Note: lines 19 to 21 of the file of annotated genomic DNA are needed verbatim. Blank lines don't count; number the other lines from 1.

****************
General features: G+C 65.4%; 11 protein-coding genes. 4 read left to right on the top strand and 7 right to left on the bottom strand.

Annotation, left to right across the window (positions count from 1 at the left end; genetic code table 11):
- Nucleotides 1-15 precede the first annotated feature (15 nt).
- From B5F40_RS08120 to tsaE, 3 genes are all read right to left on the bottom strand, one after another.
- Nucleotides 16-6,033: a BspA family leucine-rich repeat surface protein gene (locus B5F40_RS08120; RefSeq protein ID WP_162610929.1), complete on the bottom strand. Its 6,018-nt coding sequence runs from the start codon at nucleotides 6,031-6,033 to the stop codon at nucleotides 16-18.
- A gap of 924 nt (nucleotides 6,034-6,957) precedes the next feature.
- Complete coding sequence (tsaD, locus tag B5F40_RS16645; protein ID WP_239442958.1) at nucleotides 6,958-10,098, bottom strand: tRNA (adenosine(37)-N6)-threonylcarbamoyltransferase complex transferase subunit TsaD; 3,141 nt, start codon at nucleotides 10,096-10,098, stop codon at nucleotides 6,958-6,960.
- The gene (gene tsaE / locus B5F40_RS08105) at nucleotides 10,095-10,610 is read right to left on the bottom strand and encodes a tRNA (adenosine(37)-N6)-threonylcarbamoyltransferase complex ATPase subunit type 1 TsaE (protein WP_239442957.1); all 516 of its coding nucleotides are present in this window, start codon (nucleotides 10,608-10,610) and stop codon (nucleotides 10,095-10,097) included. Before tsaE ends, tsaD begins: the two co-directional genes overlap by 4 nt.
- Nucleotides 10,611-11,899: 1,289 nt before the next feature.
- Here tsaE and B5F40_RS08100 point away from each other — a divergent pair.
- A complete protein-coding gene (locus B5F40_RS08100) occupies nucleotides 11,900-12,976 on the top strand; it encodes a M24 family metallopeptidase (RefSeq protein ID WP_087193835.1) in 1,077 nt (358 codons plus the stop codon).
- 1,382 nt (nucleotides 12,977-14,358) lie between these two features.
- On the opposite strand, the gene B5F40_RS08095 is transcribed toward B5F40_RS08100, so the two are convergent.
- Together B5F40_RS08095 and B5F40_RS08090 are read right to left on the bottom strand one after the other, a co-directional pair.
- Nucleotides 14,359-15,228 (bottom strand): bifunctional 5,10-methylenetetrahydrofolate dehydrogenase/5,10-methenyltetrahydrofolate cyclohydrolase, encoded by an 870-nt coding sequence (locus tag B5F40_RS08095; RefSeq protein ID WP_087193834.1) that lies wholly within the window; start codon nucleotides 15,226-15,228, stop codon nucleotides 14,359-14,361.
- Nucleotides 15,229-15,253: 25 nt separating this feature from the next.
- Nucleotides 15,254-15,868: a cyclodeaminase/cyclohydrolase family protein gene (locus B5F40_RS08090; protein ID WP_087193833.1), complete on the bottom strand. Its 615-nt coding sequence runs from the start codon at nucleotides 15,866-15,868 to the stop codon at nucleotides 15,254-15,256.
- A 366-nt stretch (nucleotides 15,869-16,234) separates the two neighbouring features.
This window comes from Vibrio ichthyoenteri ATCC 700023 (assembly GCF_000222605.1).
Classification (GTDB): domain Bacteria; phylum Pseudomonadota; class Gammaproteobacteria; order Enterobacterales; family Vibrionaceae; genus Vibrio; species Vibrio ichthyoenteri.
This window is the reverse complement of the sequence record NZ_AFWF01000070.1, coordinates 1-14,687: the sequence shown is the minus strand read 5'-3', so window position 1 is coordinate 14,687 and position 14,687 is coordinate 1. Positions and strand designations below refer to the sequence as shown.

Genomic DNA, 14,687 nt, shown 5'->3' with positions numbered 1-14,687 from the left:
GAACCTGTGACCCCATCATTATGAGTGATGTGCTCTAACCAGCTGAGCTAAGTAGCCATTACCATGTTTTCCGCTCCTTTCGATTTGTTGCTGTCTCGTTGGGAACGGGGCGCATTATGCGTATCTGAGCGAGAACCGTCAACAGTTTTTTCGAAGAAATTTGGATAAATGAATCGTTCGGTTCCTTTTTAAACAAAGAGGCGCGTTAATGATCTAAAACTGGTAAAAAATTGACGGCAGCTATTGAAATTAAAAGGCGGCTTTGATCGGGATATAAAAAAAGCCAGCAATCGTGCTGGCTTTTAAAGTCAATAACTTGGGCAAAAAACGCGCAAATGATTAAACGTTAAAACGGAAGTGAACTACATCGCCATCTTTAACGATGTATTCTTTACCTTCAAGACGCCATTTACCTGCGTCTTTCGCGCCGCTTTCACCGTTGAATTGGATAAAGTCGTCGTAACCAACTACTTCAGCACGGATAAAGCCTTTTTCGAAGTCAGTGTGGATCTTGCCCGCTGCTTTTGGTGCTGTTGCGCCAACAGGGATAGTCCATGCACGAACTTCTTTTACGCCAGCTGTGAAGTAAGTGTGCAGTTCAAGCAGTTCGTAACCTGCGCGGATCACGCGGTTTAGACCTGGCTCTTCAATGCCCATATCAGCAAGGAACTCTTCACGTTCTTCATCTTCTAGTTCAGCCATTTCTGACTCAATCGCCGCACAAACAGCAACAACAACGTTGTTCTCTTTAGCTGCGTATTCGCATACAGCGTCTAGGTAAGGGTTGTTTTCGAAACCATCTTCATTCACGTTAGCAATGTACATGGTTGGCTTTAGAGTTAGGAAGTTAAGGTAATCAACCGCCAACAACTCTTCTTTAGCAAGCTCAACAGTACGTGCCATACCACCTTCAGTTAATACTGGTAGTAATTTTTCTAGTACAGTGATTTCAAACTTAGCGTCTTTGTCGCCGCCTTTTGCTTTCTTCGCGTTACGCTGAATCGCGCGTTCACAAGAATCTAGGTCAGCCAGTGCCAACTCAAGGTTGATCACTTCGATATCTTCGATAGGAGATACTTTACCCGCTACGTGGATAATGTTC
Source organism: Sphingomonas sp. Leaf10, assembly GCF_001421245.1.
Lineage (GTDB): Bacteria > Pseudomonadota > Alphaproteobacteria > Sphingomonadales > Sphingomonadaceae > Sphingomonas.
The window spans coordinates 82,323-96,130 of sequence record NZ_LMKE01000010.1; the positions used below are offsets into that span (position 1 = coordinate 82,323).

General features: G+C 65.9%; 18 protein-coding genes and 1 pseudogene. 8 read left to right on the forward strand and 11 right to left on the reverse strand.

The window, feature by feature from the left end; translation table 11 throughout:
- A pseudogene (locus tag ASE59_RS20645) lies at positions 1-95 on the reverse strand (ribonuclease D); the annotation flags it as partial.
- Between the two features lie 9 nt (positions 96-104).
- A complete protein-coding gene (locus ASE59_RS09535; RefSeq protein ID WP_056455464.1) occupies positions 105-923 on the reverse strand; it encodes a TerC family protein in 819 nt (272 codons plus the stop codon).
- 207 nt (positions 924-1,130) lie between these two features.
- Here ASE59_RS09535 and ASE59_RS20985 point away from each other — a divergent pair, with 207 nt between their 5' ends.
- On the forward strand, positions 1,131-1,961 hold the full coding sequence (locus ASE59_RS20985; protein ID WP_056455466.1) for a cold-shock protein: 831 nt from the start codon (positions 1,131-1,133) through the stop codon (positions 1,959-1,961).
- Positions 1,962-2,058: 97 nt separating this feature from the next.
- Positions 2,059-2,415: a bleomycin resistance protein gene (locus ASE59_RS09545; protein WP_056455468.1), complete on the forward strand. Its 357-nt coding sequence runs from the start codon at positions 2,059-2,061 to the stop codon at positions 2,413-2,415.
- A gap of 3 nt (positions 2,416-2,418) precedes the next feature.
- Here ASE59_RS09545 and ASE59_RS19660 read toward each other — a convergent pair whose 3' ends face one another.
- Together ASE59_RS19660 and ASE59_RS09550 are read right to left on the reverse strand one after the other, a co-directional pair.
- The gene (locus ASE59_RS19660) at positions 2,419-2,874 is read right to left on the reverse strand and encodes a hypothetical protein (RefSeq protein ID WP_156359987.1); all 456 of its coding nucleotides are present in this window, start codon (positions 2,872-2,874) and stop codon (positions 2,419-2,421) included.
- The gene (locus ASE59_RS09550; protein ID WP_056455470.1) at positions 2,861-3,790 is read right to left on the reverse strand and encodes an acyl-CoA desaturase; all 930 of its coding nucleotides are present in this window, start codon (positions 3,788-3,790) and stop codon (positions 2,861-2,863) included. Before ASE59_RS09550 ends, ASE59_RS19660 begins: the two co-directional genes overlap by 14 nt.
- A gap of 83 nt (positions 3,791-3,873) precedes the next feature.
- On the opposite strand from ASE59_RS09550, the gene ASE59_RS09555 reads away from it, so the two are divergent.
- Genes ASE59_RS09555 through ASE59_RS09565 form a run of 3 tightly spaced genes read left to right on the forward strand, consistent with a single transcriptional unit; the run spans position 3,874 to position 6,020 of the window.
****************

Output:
This window comes from Vibrio ichthyoenteri ATCC 700023 (assembly GCF_000222605.1).
Classification (GTDB): domain Bacteria; phylum Pseudomonadota; class Gammaproteobacteria; order Enterobacterales; family Vibrionaceae; genus Vibrio; species Vibrio ichthyoenteri.
This window is the reverse complement of the sequence record NZ_AFWF01000070.1, coordinates 1-14,687: the sequence shown is the minus strand read 5'-3', so window position 1 is coordinate 14,687 and position 14,687 is coordinate 1. Positions and strand designations below refer to the sequence as shown.